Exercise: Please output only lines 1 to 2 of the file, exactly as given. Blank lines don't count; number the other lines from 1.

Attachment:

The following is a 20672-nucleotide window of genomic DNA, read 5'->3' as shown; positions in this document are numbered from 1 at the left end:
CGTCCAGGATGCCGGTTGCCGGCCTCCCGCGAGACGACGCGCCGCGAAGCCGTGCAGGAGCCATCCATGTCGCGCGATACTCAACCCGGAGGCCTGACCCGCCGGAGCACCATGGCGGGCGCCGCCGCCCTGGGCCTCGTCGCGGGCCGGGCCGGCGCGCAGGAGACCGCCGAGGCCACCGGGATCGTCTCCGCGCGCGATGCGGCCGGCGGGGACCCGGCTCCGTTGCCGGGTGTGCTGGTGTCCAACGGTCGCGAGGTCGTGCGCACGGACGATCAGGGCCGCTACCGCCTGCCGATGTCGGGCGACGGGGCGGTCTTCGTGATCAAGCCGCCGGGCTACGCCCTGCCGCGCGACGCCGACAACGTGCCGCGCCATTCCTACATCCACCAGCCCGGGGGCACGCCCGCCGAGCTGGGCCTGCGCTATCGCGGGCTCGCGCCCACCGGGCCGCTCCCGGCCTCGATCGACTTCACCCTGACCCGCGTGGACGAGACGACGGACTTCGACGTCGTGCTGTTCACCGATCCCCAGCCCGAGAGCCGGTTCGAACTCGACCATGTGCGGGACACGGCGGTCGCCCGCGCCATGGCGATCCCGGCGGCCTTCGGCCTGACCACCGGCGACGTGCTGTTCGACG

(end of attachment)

The following is a 20672-nucleotide window of genomic DNA, read 5'->3' as shown; positions in this document are numbered from 1 at the left end:
CGTCCAGGATGCCGGTTGCCGGCCTCCCGCGAGACGACGCGCCGCGAAGCCGTGCAGGAGCCATCCATGTCGCGCGATACTCAACCCGGAGGCCTGACCCGCCGGAGCACCATGGCGGGCGCCGCCGCCCTGGGCCTCGTCGCGGGCCGGGCCGGCGCGCAGGAGACCGCCGAGGCCACCGGGATCGTCTCCGCGCGCGATGCGGCCGGCGGGGACCCGGCTCCGTTGCCGGGTGTGCTGGTGTCCAACGGTCGCGAGGTCGTGCGCACGGACGATCAGGGCCGCTACCGCCTGCCGATGTCGGGCGACGGGGCGGTCTTCGTGATCAAGCCGCCGGGCTACGCCCTGCCGCGCGACGCCGACAACGTGCCGCGCCATTCCTACATCCACCAGCCCGGGGGCACGCCCGCCGAGCTGGGCCTGCGCTATCGCGGGCTCGCGCCCACCGGGCCGCTCCCGGCCTCGATCGACTTCACCCTGACCCGCGTGGACGAGACGACGGACTTCGACGTCGTGCTGTTCACCGATCCCCAGCCCGAGAGCCGGTTCGAACTCGACCATGTGCGGGACACGGCGGTCGCCCGCGCCATGGCGATCCCGGCGGCCTTCGGCCTGACCACCGGCGACGTGCTGTTCGACG